TOJ Roundtable – New York Jets 2016 Regression Edition

The TOJ Roundtable discusses what member of the New York Jets will have the biggest regression in 2016?

The TOJ Roundtable is back. Make sure to give everybody a follow on Twitter and to let us know your opinion down in the comment section below!

What member of the New York Jets will have the biggest regression in 2016?

Joe Caporoso – The Jets had the benefit of many players having career years in 2015 so regression is inevitable in some places. It is difficult to argue that quarterback Ryan Fitzpatrick does not headline this group considering his body of work throughout his career compared to last season. He was wildly efficient in the red-zone last season which helped cover up some of his accuracy (completed less than 60% of his passes in 7 of his final 12 games) and turnover issues. Fitzpatrick will either need to match his red zone performance or find a way to be more consistent elsewhere on the field to roughly approximate his overall production from last season. Fitzpatrick regressing does not mean he is going to fall off a cliff, it just means the Jets can’t bank on him replicating the week in and week out success he had last season and need to plan accordingly by boosting the offensive line, running back and improving the special teams/defense.

Jets fans perpetually fight about Fitzpatrick. The reality is he isn’t as good as many say he is and he isn’t as bad as many say he is. As usual, the answer is somewhere in the middle. He is an average quarterback who is a good fit here and is the overwhelming favorite to be the starter in 2016. Carry on.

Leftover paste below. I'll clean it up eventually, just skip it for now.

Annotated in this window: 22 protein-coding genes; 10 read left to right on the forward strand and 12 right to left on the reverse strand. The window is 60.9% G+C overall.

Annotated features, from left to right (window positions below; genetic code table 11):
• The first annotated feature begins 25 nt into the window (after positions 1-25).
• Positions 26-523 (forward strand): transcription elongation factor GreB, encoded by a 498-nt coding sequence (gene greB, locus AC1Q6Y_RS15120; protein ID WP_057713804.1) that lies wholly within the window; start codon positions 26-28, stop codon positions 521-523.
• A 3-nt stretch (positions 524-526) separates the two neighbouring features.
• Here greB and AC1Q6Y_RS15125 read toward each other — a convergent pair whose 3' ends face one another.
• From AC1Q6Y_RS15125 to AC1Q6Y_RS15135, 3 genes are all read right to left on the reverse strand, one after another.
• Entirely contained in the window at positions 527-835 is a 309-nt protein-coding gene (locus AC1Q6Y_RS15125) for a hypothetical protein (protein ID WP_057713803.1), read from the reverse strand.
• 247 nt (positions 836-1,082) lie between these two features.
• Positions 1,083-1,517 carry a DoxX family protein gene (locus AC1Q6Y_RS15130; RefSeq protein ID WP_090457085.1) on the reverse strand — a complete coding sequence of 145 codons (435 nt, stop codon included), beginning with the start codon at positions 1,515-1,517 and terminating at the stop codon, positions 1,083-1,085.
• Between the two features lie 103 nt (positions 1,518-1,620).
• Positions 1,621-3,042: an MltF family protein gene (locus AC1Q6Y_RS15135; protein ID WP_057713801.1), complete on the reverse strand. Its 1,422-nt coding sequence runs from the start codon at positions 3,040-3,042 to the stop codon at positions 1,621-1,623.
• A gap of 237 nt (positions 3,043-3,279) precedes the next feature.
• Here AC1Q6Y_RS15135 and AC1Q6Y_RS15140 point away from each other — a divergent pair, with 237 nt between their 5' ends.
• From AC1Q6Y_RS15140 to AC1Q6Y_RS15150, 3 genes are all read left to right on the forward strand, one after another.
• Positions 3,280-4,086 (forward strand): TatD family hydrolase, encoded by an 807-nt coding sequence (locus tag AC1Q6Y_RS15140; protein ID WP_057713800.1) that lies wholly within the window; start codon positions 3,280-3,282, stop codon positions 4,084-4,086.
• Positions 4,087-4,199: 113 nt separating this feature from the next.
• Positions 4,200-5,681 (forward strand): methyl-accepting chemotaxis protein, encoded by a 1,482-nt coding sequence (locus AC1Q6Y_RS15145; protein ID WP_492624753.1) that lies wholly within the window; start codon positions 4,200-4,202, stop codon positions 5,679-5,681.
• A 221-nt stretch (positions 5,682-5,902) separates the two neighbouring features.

Joe MalfaDarrelle Revis…it pains me to say this, but Sammy Watkins and DeAndre Hopkins may have given the league a map regarding how to get off ‘Revis Island.’ I was one of the few who came to the defense of Revis when he got burned on the final play against in the first matchup against the Bills and when Hopkins beat him like a drum, but the second matchup with Watkins forced me to face reality. He gives so much cushion at the line because he does not have the speed to cover guys like Hopkins and Watkins over the top anymore, and that added cushion leaves him vulnerable for those 10-15 yard routes underneath. His regression can be prevented a bit by shading a safety over to his side, allowing him to get up in the face of the WRs. In this defensive system, however, only one safety can provide aid over the top because Pryor plays up at the line, and that safety, in all likelihood, will have to shade over to the opposite side of the field to help Marcus Williams (or whoever the other CB will be).

Anthony Cappuccino – D’Brickashaw Ferguson.  Let’s take a moment though and appreciate how spectacular of a career this iron man has had with the Jets.  He’s started every single game of his career, 160 games in a row and counting, that in itself is unbelievable. However, the past two years have seen the former 2006 first round pick take huge steps backwards. The sack totals don’t necessarily say so (gave up 5.5 in 2015), but in most games this year, you saw D’Brick get overpowered and sped past by on a continuous basis.  If it wasn’t for Fitzpatrick’s surprising mobility and awareness in the pocket, that total could have been in the teens.  It’s no secret that the Jets will start to look for a future replacement at their Left Tackle spot, but I believe they may have to begin searching a little earlier than they want to.